TISHLER: Yes, that's right.

HEITMANN: Can we move on to Merck now?

00:46:00GORTLER: There are a couple of other things I wanted to ask.

TISHLER: There are some things about Harvard that I wanted to mention.


TISHLER: There was another person at Tufts who had a great deal of influence in chemistry. His name was Chadwell. He got his Ph.D. at Harvard with Arthur Becket Lamb.

GORTLER: Oh yes.

TISHLER: He was interested in the structure of water. I understand they still haven't established the structure of water completely. I met my wife at Tufts. I taught her in the freshman laboratory. I was a senior then.

00:47:00HEITMANN: Was she a chemistry major as well?

TISHLER: No, no she was a psychology major.

HEITMANN: From the Boston area?

TISHLER: Yes, she was born and brought up in Boston.

GORTLER: Did you consider any other graduate schools besides Harvard?

TISHLER: No. Were there any others? [laughter]

GORTLER: We were just talking about that this morning. We were saying what an amazing group of people they had in those years.

TISHLER: You can tell from the picture that they have there. Kohler was a very small man. He had a delicate frame.

HEITMANN: Was he a very religious man?

TISHLER: No. There was nothing to indicate he was religious. He was Pennsylvania Dutch.

00:48:00HEITMANN: He was a bachelor?

TISHLER: He was a bachelor, yes. Well, I was going to say something about the difference between chemistry in those days and the present. Maybe you were going to ask me sooner or later.

HEITMANN: We'll talk about that now.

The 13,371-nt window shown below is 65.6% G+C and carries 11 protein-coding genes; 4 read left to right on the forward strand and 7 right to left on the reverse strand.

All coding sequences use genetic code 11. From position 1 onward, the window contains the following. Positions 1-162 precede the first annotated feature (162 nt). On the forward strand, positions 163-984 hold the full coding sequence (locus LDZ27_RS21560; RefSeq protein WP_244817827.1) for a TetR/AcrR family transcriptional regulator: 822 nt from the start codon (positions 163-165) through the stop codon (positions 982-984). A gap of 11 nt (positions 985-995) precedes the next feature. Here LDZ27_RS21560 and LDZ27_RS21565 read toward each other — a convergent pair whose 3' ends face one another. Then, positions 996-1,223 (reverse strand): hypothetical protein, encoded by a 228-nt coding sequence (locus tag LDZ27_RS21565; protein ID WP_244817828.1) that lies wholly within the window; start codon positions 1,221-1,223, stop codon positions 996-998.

TISHLER: Well, in those days, as you well know, structure determination was quite different--so different that young people today just haven't the slightest idea how this was done. Yet all the important chemical work that developed was done by methods which today are no longer useful. We have such better tools 00:49:00today. Spectroscopic methods: NMR, IR and mass spec just change the complexion of chemistry completely. It's amazing how we got information by deduction. By means of the logical application of thinking and deduction we were able to establish structure. Most of the time we were right. There's no question about it. We built up organic chemistry that way. It was really quite a challenge to devise methods ultimately breaking down the molecule to known fragments and then 00:50:00trying to put them together again. Ultimately we synthesized the compound that we separated. But you know it took a long time to get some of the complicated molecules of natural products. Morphine is a good example. It took a long time to prove the structure of morphine beyond a reasonable doubt. Today of course, we can do it very rapidly. For a while I thought that a lot of the pleasure had gone out of chemistry because that was really quite a challenge to me to determine the structure of a compound. And it was necessary to do that every time you ran a reaction. If you were studying reactions you had to isolate the products and try to establish their structure. Today, it is so easy to do this 00:51:00for the most complicated structures with NMR and IR and X-ray. When I see what's being done today, I'm amazed that we've never been able to establish the structure of some complicated molecules. For example, just take the microbial metabolite that came out very recently, avermectins, which is a very complicated structure. I'm sure it would have taken decades to be absolutely sure of its structure. Yet the whole thing was done in a month's time. And the proof is so rigid that you don't have to synthesize it any more. You just know its there. Well, this whole difference I think is moving chemistry so far ahead so quickly. 00:52:00It's really amazing what's happened and what you can do today. The avermectins are very important antiparasitic drugs.